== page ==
In June 16, 2009, news spread on the graffiti scrawled outside the Legal Affairs Office in the World Bank, “N— (igger) go home! ” was the message (Edwards 2009). A couple of days later, the French rendered judgment on L’Oreal, finding the said company guilty of racial discrimination in their practice of immediate disqualification of applications of Arab and Asian women to sell their shampoo (Sage 2009).
Racial discrimination is defined by the United Nations Convention on The Elimination of All Forms of Racial Discrimination as, “any distinction, exclusion, restriction or preference based on race, colour, descent, or national or ethnic origin which has the purpose or effect of nullifying or impairing the recognition, enjoyment or exercise, on an equal footing, of human rights and fundamental freedoms in the political, economic, social, cultural or any other field of public life. (1966)
Racial Discrimination in Employment, as seen above, is still prevalent. There are many theories explaining racial discrimination. In the periods of slavery and colonialism, white colonists gathered profit in the practice and ratiocinated it through the lack of culture and history, thus, the inherent impossibility of the ‘Negroes’ to be civilized. For these colonists, the blacks being uncivilized, shows the intrinsic superiority of whites over African blacks.
There are also some, such as the followers of Galton (1869), who used biology as a means to justify this ideology. For them since intelligence is inherited, and such is only passed on in the members of the white race, hence, having a preference of the race which is scientifically determined to display ‘intelligent’ behavior is reasonable. On the other hand, there is also Henri de Boulainvillier’s “theory of races” which saw races as a fundamental historical reality that changes over time.
Such was further explained by Foucalt wherein he asserted that race struggle is not a continuing tension between two races-the whites and the blacks, in various stages in time. It is a historical notion, a struggle of two ethnic groups-the composition of such varies, depending on the circumstances of the time. There are a lot of differing opinions explaining the inception, propagation and staying power of racial discrimination until the present.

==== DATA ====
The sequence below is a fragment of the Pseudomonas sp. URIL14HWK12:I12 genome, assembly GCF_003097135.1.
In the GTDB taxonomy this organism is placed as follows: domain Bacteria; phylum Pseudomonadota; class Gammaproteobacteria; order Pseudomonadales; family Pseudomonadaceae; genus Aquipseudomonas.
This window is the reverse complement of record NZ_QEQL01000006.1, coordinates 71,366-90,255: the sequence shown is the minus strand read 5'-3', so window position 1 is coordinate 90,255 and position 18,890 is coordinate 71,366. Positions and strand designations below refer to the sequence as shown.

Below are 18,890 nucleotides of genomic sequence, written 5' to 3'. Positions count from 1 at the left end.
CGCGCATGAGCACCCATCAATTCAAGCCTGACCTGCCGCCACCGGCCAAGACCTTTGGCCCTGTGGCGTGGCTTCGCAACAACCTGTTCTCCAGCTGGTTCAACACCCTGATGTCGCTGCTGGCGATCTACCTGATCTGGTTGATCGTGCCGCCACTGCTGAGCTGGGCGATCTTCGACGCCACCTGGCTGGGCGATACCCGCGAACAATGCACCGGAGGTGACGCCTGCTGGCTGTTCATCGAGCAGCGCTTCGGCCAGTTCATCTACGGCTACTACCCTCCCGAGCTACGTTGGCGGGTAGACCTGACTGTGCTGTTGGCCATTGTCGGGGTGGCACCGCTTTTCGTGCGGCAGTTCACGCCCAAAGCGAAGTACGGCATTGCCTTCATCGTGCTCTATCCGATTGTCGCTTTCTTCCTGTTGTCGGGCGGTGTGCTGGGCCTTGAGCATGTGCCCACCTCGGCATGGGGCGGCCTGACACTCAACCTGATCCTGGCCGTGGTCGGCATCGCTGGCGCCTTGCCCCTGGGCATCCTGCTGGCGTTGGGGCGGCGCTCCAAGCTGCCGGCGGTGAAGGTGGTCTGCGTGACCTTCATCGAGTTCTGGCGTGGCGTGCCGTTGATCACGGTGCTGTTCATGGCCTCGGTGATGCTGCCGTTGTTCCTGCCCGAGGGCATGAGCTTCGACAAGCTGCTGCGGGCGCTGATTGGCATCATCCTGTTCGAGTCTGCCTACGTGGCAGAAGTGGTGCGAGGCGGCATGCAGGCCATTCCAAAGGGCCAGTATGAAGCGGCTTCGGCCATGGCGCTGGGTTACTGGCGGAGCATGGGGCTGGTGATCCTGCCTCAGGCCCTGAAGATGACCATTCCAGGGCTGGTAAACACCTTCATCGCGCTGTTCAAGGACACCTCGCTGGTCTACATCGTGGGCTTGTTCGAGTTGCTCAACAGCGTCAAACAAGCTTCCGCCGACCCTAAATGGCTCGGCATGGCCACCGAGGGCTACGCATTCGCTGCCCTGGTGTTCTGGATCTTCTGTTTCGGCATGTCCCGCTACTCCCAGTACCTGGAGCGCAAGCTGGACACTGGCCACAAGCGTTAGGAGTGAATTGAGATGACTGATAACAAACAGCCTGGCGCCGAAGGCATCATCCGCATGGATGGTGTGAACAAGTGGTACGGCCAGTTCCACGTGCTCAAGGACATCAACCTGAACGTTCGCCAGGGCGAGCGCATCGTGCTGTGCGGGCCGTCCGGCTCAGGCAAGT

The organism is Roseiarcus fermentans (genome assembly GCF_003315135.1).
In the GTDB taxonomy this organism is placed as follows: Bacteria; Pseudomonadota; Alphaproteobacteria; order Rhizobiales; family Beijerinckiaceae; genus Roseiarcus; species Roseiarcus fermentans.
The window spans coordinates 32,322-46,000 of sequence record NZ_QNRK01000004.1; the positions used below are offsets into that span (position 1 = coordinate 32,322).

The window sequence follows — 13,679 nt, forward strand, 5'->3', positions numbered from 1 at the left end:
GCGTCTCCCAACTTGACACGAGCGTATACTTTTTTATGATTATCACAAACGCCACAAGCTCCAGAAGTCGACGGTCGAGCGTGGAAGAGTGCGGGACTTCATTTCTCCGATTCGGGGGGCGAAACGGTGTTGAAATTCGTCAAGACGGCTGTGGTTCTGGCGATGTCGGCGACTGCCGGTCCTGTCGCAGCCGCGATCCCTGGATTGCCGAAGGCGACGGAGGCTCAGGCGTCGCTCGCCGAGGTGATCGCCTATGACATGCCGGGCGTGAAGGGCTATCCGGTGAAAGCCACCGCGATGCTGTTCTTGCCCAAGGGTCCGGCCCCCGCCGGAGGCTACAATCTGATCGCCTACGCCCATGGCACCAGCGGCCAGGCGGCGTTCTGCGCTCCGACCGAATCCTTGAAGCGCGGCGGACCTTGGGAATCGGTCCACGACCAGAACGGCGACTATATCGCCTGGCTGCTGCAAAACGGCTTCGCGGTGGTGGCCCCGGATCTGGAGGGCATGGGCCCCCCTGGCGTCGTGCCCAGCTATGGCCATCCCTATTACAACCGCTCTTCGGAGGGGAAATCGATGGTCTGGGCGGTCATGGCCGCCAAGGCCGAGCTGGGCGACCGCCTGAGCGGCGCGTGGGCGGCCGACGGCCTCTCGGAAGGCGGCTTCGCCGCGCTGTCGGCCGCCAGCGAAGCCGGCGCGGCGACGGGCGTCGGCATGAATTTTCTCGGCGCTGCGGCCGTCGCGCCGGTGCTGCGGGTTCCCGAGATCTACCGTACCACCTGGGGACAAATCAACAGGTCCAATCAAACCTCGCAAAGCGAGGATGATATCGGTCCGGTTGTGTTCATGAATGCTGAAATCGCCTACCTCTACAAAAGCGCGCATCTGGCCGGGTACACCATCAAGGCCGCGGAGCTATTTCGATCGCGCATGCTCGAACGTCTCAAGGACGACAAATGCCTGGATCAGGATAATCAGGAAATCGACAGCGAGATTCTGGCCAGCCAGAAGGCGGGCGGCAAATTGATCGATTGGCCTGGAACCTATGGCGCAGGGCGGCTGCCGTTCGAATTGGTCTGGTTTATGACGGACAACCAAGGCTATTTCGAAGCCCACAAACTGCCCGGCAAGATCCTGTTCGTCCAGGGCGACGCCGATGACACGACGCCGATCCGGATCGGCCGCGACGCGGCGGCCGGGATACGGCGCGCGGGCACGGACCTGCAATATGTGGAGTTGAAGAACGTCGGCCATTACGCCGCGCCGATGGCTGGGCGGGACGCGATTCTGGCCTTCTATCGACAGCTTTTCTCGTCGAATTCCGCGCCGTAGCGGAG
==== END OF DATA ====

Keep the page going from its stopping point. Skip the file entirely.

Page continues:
But one thing remains clear: it is still as strong as ever and is affecting many and depriving some people of prospects of making a better living for themselves and their family. The business employment sector is still wrought with institutionalized and non-institutionalized mechanisms that preclude some people from enjoying benefits because of race. However, are there variations in notions of racial discrimination that propel these differing business sectors to exclude others from full enjoyment employment on the basis of race?
Simply put, in the aforementioned at the beginning of this paper for example, do the cosmetics company and the banking company in question, have the same idea on what the term ‘race’ means, how they are related to one another, vis-a-vis their business practices that have showings of racial discrimination as defined in the UN-CERD? Do different business industries display varying views or interpretation of racial discrimination and what type of racial groups do they discriminate against?
Does racial discrimination in employment and its definition differ depending on the business sector or industry that it pertains to? In this period of Globalization, it is sad to see that this backward principle is still in existence in different forms and plaguing a multitude of sectors of our business industry, even in global companies such as L’Oreal and even the World Bank! There is a need to study such to minimize and finally eliminate this activity that has brought sorrow and hardship to the lives of many as history has shown time and again.